9 March 2011

St. John's, Chicago, IL

In the Name of the Father and of the + Son and of the Holy Spirit. Amen.

"When you give to the needy..." Jesus fully expects that as His disciple, you will do this. It is not a question of "if," but "when." You shall give to the needy. No, it is not an 11th commandment; but it is already covered. "You shall not murder," means that you will help and support your neighbor in every bodily need.

You will give food and clothing to the one who has need. You will do whatever is in your power and ability to aid someone who is having a challenge. And when you do not, you defy the commandments of God.

"When you pray..." Jesus fully expects that you will be men, women, and children of prayer. Perhaps not spoken out loud or in public, as He warns you to avoid trying to get attention in that

manner. Nevertheless, the Lord tenderly invites you to call on Him. And He commands you to remember the Sabbath Day by keeping it holy.

You are to be in the Lord's house, gathered with His people on every Lord's Day -- every Sunday. And that is just for starters. You should come at other opportunities, as well. You should spend more time in the Word of the Lord, and receiving His holy gifts, and responding in prayer and praise. And when you do not, you defy the commandments of God.

"When you fast..." Jesus fully expects that you will fast at one time or another. He does not command exactly when, or where, or for how long, but He assumes you will fast. "You shall have no other gods," includes the god of your own stomach. You are not to fear, love, or trust yourself above all things. Your body can participate in the life of prayer and discipline. And when you allow your own body to become your god, you defy the commandments of God.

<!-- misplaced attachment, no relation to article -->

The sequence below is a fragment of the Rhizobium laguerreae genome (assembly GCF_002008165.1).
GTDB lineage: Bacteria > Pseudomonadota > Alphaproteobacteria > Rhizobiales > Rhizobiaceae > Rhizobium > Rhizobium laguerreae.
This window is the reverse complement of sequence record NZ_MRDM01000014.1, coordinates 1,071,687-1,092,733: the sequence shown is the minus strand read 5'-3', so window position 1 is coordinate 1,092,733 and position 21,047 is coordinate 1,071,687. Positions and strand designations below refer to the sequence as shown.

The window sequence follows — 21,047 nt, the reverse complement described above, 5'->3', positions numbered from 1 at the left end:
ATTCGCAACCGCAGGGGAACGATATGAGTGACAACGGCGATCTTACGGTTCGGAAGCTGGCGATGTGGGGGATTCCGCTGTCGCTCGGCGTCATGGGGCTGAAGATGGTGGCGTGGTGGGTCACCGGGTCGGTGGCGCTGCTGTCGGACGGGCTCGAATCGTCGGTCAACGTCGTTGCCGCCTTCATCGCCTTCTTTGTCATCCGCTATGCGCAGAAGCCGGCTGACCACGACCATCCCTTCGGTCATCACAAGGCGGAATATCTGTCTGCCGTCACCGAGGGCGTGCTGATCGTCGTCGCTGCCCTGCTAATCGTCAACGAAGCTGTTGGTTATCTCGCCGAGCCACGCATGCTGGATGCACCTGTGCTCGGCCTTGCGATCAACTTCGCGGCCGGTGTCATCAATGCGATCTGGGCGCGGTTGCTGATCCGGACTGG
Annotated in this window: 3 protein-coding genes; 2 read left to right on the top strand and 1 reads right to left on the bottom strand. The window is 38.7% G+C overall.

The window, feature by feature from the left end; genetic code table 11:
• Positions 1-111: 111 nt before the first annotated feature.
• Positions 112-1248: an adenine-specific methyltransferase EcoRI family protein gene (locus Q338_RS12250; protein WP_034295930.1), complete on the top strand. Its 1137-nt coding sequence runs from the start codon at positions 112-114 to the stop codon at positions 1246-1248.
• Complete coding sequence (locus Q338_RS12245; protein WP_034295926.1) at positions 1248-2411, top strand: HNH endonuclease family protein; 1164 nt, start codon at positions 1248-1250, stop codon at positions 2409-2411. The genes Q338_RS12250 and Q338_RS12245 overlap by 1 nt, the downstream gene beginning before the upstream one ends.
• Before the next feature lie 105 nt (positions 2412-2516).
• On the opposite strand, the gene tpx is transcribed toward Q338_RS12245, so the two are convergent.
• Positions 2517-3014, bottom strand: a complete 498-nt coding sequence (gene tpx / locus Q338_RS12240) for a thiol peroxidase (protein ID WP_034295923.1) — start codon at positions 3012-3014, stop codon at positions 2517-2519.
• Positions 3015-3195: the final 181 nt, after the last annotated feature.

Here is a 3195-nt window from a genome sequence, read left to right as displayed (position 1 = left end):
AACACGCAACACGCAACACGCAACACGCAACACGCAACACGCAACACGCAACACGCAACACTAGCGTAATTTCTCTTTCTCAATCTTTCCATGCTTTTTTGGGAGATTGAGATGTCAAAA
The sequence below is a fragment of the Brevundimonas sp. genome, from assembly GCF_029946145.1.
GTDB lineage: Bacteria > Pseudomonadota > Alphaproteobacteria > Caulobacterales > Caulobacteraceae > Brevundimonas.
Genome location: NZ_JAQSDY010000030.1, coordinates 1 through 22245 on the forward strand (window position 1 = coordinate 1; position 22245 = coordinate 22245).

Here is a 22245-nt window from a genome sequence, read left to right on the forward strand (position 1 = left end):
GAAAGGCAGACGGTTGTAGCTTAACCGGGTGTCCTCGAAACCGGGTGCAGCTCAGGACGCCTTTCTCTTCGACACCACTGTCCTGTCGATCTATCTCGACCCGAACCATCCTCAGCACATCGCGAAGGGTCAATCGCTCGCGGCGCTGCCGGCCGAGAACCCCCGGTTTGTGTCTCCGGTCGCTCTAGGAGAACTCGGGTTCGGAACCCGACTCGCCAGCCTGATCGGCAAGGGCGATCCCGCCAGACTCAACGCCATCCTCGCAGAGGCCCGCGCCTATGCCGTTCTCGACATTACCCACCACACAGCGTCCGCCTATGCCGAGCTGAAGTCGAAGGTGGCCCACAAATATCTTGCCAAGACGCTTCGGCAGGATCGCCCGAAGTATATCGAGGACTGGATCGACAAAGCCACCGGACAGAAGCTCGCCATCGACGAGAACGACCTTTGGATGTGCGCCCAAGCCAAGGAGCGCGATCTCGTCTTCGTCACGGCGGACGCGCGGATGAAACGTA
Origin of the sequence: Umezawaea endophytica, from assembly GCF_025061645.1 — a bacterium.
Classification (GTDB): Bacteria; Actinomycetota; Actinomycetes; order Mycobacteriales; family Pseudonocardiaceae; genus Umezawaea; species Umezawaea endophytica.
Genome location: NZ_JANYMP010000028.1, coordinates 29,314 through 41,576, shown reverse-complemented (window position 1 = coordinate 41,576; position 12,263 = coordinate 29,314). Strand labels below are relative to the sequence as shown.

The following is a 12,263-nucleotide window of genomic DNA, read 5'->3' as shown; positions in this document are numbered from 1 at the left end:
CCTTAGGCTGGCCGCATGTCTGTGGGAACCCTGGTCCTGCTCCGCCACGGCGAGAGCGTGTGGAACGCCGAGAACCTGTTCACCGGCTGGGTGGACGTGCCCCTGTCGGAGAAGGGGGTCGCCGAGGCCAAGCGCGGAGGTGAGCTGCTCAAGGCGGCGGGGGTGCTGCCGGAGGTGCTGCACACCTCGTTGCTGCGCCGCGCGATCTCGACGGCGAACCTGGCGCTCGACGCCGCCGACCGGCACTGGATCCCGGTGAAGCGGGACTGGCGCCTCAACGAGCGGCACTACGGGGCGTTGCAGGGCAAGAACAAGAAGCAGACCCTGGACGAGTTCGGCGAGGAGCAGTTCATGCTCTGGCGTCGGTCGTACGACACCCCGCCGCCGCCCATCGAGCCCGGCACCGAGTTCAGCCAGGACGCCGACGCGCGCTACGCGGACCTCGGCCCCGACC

So he we are, a bunch of defiant rebels. Here we are, people who like our stuff, and would rather not give too much away. Here we are, people who are happy to spend hours each night in front of a TV or on the Internet, but are simply too busy for prayer. Here we are, ready to gorge ourselves on Fat Tuesday, to make up for anything we might resentfully "give up" for the next 40 days.

How do you think you stand before God, with all of this baggage? You were right; each one of you is a "poor, miserable sinner." The value of your wretched, rebellious, commandment-breaking, human self is less than that smudge of ash on your forehead.

But our dear Lord does not want you to be "ashes to ashes and dust to dust." He is heartbroken that He ever had to tell our Father Adam, "Dust you are, and to dust you shall return." He knows it is a dreadful reminder of mortality for anyone to see the 90-year-old grandma, the 40-something cancer survivor, or even the toddler with ashes on their foreheads, reminding them all of their mortality. His heart goes out to you, as the Law crushes you into realizing you damning sin, and the death you face.

But our sweet Savior also gives forgiveness. He climbed the hill of Calvary and laid down His life for you. He gave to you in your need as He allowed His body to be broken and His blood shed to remove your sin. Jesus prayed for His persecutors, executioners, indeed for you and me as He hung there, dying. And He fasted from the wealth and splendor of His heavenly, divine power, permitting Himself to be sacrificed for you.